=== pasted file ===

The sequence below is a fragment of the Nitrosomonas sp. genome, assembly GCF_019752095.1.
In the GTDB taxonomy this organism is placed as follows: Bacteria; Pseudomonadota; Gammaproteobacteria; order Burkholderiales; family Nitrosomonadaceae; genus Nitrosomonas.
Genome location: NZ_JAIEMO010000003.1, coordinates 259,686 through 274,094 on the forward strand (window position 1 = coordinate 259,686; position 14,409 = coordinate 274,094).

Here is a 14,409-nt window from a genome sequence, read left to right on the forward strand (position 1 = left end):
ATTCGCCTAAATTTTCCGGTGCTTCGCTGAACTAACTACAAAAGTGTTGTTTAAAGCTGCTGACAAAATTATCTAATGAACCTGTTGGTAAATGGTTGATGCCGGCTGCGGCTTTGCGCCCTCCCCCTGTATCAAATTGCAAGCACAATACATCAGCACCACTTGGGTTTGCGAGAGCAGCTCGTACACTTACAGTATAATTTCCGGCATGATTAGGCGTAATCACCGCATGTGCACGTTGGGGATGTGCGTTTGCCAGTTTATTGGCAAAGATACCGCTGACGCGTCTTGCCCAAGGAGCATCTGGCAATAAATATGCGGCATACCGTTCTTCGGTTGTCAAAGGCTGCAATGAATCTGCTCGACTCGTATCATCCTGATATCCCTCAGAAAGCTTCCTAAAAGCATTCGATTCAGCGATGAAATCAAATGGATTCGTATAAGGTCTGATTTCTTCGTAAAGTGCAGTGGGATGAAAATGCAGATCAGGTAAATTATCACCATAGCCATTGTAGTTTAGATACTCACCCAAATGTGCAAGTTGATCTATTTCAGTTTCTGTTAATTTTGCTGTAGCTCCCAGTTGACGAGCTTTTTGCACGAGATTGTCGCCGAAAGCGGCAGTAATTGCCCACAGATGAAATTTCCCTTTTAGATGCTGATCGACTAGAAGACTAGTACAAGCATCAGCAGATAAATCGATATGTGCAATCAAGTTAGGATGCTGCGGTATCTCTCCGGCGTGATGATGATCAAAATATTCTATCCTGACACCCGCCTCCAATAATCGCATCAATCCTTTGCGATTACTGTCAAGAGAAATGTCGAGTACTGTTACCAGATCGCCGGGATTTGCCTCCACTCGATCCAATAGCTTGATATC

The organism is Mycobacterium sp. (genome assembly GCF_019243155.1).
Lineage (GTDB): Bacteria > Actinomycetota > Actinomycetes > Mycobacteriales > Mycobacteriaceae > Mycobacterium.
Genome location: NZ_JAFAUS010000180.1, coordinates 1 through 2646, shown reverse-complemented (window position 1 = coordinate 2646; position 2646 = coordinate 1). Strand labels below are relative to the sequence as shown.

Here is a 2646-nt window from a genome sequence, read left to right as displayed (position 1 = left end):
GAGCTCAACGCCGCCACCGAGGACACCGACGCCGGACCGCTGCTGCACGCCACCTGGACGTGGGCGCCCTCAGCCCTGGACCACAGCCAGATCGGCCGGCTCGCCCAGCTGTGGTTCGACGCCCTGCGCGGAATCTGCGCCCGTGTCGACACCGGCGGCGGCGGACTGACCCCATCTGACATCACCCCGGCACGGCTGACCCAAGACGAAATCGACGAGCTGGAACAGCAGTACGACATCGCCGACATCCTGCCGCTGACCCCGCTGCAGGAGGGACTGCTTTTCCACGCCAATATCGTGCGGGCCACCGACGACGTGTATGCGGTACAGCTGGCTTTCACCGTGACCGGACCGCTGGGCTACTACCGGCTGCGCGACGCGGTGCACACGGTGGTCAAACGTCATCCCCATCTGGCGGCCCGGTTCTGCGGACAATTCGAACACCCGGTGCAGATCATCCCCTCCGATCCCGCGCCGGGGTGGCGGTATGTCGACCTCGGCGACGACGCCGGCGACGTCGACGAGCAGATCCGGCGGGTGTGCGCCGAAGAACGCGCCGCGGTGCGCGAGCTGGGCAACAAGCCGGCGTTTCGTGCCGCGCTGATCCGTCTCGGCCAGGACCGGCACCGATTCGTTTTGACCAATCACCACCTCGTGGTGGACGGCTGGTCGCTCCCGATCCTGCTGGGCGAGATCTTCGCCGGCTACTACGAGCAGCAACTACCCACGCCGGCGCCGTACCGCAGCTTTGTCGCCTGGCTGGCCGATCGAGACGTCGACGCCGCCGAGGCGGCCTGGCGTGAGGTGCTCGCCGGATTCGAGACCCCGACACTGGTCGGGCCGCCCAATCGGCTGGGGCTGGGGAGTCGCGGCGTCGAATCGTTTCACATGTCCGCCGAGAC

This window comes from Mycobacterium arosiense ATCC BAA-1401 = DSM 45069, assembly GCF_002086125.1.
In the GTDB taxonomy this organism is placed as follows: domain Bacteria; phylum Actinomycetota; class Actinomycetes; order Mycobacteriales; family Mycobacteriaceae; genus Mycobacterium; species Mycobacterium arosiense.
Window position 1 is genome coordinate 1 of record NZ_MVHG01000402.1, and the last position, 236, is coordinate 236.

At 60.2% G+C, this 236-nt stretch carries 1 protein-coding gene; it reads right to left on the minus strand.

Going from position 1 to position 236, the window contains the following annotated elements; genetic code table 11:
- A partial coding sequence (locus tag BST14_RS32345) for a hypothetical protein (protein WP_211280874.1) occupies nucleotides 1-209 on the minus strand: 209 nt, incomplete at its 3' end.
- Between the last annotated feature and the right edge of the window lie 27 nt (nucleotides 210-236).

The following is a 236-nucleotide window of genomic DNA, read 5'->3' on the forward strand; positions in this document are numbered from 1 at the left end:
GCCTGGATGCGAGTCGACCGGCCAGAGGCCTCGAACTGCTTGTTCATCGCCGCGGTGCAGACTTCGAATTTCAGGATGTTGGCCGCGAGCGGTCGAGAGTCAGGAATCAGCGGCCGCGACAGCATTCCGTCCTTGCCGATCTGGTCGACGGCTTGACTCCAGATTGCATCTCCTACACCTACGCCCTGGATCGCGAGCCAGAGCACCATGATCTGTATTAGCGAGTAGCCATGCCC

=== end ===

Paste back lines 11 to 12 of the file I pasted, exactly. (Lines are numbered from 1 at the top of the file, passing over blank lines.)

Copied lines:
This window comes from Mycobacterium arosiense ATCC BAA-1401 = DSM 45069, assembly GCF_002086125.1.
In the GTDB taxonomy this organism is placed as follows: domain Bacteria; phylum Actinomycetota; class Actinomycetes; order Mycobacteriales; family Mycobacteriaceae; genus Mycobacterium; species Mycobacterium arosiense.